But these too can be analyzed until the atomic level is reached, and then the subatomic level. Where does it end? Cleve Backster, the rediscoverer of ancient India’s knowledge of plant perception, has found that primary perception (the ability of plant and animal cell life to perceive human and animal thoughts and feelings) can be demonstrated with minerals, metals and even triply distilled water. A capacity for perception resides in everything. The whole cosmos is sensitive and (in both meanings) sensible. In the “final” analyisis, consciousness can be seen as the interconnectedness of all creation or, more precisely, the fundamental context of that connectedness which makes it possible. Zeno the Greek asked his fellow philosophers, “Why not admit that the world is a living and rational being since it produces animate and rational entities?” A scientific basis for such an observation is given by F. L. Kunz in his essay “On the Symmetry Principle” in the March-April 1966 issue of Main Currents: Surely consciousness ... is a localization in a primal field, presumably that one in which all else originates.

As we have said, such a proposition can only be justified very slowly. Yet it is already becoming clear that some form of consciousness accompanies all organic life, even the most primitive protoplasmic slime, and there is an accumulating body of evidence which points to its presence below the threshold of life.

From ancient days, Hindu thought declared that the atman, man’s deepest center, is one with the Brahman, the deepest center of creation. Now science confirms it: I am the universe; I am Universal Mind.

Levels of Existence

This notion may be better understood through the metaphor of levels of existence. Try to conceive creation as having five levels. From bottom to top they are atomic, biological, psychological, social and cosmic. If you search for an answer to that ultimate koan, the question “Who am I?”, everything you examine will dissolve into the other categories of this metaphor. Start in the middle. You study psychology and soon the psychological brings you to the social through group psychology. On the social level, group psychology extends into sociology, which in turn leads to a study of religion and philosophy. From there you find yourself concerned with the meaning of existence and the relation of men to the universe.

You are now on a study of the cosmic.

Going downward in search of an answer to the question “Who am I?” you soon pass from psychology to a study of biology and chemistry. As you seek to know yourself better you study cellular composition and neural networks and the chemistry of emotion, perception, learning and memory. But in seeking to understand mentality you find that soon you have descended to the atomic level and are considering the structure of DNA, the transmission of atomic radiation and quantum theory. All of which brings you down to the top level! For subatomic physics leads you into the study of matter and anti-matter on a cosmic scale. Cosmology is that branch of metaphysics which treats of the character of the universe as an orderly system. The underlying unity of all things and all knowledge brings you full circle and demonstrates the validity of the ancient occult saying: “As above, so below.”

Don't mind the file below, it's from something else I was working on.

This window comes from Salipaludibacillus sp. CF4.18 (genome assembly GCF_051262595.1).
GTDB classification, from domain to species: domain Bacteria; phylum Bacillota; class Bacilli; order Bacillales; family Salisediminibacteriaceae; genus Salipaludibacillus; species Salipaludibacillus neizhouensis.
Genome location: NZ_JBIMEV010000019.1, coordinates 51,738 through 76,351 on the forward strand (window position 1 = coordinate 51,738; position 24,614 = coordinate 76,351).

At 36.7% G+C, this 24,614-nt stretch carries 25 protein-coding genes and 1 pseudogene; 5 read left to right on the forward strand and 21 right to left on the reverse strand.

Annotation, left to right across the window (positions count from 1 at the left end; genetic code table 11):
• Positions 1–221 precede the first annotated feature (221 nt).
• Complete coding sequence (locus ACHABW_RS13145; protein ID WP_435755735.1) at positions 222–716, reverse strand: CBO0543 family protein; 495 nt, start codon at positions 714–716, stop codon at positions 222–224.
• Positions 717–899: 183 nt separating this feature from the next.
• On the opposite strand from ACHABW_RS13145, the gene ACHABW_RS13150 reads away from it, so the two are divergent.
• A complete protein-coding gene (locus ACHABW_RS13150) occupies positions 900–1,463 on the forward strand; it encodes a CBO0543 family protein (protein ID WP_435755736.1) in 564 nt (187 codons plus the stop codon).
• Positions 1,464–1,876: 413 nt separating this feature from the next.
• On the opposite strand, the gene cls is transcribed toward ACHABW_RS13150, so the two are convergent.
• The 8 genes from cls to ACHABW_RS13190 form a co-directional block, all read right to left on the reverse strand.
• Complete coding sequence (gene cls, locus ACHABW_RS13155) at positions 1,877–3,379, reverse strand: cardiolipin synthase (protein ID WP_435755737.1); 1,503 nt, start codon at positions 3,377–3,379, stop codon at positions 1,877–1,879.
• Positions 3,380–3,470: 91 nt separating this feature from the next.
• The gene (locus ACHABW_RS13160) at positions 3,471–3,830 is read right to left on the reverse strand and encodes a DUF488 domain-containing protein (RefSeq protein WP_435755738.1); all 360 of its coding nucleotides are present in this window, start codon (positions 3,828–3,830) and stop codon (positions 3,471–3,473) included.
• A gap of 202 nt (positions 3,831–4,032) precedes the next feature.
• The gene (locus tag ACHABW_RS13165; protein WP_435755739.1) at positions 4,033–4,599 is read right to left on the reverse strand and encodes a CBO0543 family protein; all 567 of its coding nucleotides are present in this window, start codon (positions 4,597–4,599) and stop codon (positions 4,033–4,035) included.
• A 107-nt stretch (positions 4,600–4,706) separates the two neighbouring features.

A New Model of Man

Man appears to be constructed in the manner of Yeats’ intersecting gyres or as a miniature model of the doughnut-shaped Van Allen radiation belt surrounding our planet. A local vortex in a sea of energy, man is a visible emblem of the steady-state theory of creation. It is not so much a case of “I think” as “I am being thought” or “I am constantly created.”

Consciousness as the basis of all bodily activity and mental functioning becomes a sort of internal radiation which is not internal at all, but rather is a focused or concentrated area of external cosmic radiation. The aura of mystics and the stylized halo of saints is then explainable as self-induced electromagnetic energy stepped up and brought into the visible-light area of the spectrum by their “spiritual purity” —that is, by their lack of interfering vibrations from confused thought processes.

From quarks to quasars, from pulse to pulsars—and all because of a question: Who am I? The final analysis turns out to be an original synthesis, and consciousness becomes the interconnectedness of all creation in a great chain of being.

Content and process, science and religion converge in the study of self-identity, revealing the true meaning of “psychedelic.” Psyche delos: mind-manifesting, showing forth the true dimensions of the self-spirit.

Who am I? I am the universe; I am Universal Mind.

Publisher: White Crow Books
Published July 2012
492 pages
Size: 229 x 152 mm
ISBN 978-1-908733-32-0